Florida has 4 Types of Alimony: Bridge-the-gap, Rehabilitative, Durational, and Permanent – What’s the Difference?

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Pursuant to Title VI, Civil Practice and Procedure, Chapter 61, Dissolution of Marriage; Support; Time-Sharing, Section 61.08, Alimony, Florida courts may grant alimony to either party, which may be bridge-the-gap, rehabilitative, durational, or permanent in nature or award any combination of these types of alimony.

Bridge-the-gap alimony is an unmodifiable alimony award that provides a party financial assistance to aid that party in transitioning from being marriage to being single. It is designed to assist the party with any legitimate and identifiable short-term needs. The length of any bridge-the-gap alimony award cannot exceed 2 years and will terminate upon the death of either party or if the receiving spouse remarries.

Rehabilitative alimony is awarded to assist a party in “establishing the capacity for self-support through either: (1) the redevelopment of previous skills or credentials; or (2) the acquisition of education, training, or work experience necessary to develop appropriate employment skills or credentials.” Fl. St. § 61.08(6). A specific an defined rehabilitative plan must exist in order to receive this type of award. This type of alimony may be modifiable and terminated in accordance with Florida Law based upon a substantial change in circumstances or upon noncompliance or completion with the rehabilitative plan.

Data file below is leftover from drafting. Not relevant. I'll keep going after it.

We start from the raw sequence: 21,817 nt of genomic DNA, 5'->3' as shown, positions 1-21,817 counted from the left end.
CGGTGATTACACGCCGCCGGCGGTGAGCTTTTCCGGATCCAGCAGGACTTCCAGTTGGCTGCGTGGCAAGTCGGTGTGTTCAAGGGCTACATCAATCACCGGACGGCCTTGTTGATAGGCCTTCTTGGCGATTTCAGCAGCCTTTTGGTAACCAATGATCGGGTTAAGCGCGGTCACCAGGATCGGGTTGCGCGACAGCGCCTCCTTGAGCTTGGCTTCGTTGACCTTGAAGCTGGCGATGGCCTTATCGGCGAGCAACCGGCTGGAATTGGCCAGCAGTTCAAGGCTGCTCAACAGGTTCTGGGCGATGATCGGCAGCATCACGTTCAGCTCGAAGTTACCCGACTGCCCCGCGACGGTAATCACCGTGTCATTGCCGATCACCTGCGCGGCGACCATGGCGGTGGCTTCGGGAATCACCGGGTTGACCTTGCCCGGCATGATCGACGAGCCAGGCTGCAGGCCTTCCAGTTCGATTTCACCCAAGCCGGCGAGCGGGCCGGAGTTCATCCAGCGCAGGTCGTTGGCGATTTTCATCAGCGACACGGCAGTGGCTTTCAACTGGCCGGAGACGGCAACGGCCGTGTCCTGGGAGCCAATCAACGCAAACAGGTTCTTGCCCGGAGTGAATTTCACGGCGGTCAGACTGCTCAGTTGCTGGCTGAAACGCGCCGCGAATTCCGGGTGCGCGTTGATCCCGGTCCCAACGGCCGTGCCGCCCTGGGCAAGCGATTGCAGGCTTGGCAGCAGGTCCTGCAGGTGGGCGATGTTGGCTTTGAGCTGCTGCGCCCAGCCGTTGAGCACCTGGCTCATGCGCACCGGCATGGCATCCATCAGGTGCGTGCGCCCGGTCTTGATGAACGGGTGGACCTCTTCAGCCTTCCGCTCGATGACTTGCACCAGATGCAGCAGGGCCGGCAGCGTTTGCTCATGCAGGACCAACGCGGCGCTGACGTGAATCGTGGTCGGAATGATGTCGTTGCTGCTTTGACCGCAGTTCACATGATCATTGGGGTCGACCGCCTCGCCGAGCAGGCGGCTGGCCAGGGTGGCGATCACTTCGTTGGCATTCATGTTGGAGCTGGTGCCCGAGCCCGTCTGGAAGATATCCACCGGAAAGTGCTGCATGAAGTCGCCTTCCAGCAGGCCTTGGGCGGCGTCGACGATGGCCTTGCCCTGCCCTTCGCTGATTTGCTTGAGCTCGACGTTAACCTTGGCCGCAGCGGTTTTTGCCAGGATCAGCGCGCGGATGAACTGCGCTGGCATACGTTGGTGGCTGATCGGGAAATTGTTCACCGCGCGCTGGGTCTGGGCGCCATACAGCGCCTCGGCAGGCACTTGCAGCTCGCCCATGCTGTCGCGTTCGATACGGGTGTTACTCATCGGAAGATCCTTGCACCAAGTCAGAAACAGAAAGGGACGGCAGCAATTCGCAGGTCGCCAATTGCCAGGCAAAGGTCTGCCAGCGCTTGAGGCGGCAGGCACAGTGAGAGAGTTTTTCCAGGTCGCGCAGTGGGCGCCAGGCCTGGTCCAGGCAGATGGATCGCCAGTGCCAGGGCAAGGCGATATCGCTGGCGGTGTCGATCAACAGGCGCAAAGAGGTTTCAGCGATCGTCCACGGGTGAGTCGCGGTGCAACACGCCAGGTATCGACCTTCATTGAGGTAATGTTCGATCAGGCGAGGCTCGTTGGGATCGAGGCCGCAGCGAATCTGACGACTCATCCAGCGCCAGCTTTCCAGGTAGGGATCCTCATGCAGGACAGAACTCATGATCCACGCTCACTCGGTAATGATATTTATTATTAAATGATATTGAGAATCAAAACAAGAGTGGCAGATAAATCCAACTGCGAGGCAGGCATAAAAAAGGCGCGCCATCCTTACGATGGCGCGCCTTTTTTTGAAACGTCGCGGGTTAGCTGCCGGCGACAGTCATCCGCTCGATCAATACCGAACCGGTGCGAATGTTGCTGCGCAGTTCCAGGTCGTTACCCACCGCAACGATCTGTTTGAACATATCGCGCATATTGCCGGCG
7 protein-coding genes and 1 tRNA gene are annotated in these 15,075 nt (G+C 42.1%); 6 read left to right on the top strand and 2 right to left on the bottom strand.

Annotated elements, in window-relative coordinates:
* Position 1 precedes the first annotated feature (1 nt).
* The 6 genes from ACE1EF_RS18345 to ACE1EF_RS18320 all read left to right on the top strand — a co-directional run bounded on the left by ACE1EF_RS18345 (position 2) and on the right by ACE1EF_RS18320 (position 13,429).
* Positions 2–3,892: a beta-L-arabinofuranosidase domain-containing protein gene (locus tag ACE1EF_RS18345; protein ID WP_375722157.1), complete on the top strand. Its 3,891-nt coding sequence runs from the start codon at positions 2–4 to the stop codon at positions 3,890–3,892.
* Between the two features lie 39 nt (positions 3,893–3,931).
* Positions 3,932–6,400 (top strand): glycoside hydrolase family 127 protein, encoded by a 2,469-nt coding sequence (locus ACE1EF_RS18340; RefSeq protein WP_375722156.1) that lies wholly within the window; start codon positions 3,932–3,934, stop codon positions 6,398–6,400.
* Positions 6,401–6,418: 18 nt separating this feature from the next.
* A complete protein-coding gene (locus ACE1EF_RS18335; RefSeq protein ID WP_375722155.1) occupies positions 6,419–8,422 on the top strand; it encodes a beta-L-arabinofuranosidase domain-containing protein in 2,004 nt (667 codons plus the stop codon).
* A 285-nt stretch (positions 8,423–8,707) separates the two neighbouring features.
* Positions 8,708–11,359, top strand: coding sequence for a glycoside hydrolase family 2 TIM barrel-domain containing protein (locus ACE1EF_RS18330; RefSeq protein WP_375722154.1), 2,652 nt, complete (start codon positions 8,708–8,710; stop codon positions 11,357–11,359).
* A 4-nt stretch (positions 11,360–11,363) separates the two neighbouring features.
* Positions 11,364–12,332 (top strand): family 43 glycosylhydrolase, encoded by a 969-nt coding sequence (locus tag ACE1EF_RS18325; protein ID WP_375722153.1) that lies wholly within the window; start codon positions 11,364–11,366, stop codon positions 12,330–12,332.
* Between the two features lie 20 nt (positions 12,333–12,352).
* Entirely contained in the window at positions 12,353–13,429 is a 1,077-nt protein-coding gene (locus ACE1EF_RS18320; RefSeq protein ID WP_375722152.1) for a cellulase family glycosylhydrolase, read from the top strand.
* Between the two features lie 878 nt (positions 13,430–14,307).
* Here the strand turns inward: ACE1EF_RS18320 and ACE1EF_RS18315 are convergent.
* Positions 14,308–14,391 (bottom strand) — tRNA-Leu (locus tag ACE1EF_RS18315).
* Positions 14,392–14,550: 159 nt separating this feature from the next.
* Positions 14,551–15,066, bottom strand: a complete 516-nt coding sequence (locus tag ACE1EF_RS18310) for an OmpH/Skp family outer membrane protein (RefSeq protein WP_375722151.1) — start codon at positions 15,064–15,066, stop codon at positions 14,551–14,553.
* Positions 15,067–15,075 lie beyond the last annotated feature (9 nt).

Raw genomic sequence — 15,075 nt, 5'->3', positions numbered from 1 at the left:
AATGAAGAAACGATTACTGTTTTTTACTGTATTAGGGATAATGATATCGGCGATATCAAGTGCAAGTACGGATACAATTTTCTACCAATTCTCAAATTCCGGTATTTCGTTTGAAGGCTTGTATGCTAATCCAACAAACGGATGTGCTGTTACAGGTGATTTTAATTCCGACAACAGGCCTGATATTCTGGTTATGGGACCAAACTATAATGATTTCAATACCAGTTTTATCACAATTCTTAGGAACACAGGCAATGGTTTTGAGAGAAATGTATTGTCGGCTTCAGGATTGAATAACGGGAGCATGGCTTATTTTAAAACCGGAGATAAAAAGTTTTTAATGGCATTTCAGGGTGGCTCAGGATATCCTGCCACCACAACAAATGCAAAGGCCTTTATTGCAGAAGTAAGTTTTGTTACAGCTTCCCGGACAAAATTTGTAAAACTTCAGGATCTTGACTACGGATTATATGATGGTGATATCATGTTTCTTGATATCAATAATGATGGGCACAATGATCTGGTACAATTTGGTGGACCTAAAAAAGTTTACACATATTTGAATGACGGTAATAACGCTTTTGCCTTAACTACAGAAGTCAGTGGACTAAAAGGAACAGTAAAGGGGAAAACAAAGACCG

Durational alimony provides a party with financial assistance for a set period time and should be awarded in circumstances where permanent periodic alimony is inappropriate. This type of alimony is the most appropriate award regarding short- or moderate-term marriages. Durational alimony may also be modified or terminated based upon substantial changes in circumstances, in accordance with Florida Law. However, the length of a durational award may not be modified except under exception circumstances and may never exceed the length of the marriage.

Permanent alimony provides the needs and necessities of life as they were established during the marriage to a party who lacks the financial ability to meet his or her needs and necessities following a divorce. Permanent alimony is most appropriate regarding long-term marriages, but may also be awarded to a party in a moderate- or short-marriage if the circumstances are proper. This award is terminated upon death of either party or upon remarriage of the receiving spouse. An award can be modified or terminated based upon a substantial change in circumstances or upon the existence of a supportive relationship.

The Florida Legislature recently made amendments to the Florida Alimony Statute to include bridge-the-gap and durational forms of alimony. Contact a Florida Divorce Attorney to discuss your financial needs and the type of alimony that is most appropriate for you.